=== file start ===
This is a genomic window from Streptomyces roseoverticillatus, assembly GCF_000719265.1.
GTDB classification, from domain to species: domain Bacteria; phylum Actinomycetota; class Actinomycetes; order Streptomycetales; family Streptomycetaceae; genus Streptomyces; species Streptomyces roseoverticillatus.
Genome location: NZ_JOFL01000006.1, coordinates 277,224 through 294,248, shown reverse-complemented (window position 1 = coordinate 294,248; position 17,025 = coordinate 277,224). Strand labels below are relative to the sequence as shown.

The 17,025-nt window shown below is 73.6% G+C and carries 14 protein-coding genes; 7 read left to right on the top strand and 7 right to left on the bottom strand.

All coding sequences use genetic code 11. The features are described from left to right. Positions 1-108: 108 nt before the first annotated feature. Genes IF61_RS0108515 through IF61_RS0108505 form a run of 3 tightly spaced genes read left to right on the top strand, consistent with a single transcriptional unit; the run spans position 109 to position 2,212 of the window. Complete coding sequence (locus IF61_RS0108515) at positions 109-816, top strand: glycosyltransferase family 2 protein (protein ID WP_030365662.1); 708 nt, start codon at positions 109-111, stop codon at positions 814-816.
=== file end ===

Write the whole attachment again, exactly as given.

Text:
This is a genomic window from Streptomyces roseoverticillatus, assembly GCF_000719265.1.
GTDB classification, from domain to species: domain Bacteria; phylum Actinomycetota; class Actinomycetes; order Streptomycetales; family Streptomycetaceae; genus Streptomyces; species Streptomyces roseoverticillatus.
Genome location: NZ_JOFL01000006.1, coordinates 277,224 through 294,248, shown reverse-complemented (window position 1 = coordinate 294,248; position 17,025 = coordinate 277,224). Strand labels below are relative to the sequence as shown.

The 17,025-nt window shown below is 73.6% G+C and carries 14 protein-coding genes; 7 read left to right on the top strand and 7 right to left on the bottom strand.

All coding sequences use genetic code 11. The features are described from left to right. Positions 1-108: 108 nt before the first annotated feature. Genes IF61_RS0108515 through IF61_RS0108505 form a run of 3 tightly spaced genes read left to right on the top strand, consistent with a single transcriptional unit; the run spans position 109 to position 2,212 of the window. Complete coding sequence (locus IF61_RS0108515) at positions 109-816, top strand: glycosyltransferase family 2 protein (protein ID WP_030365662.1); 708 nt, start codon at positions 109-111, stop codon at positions 814-816.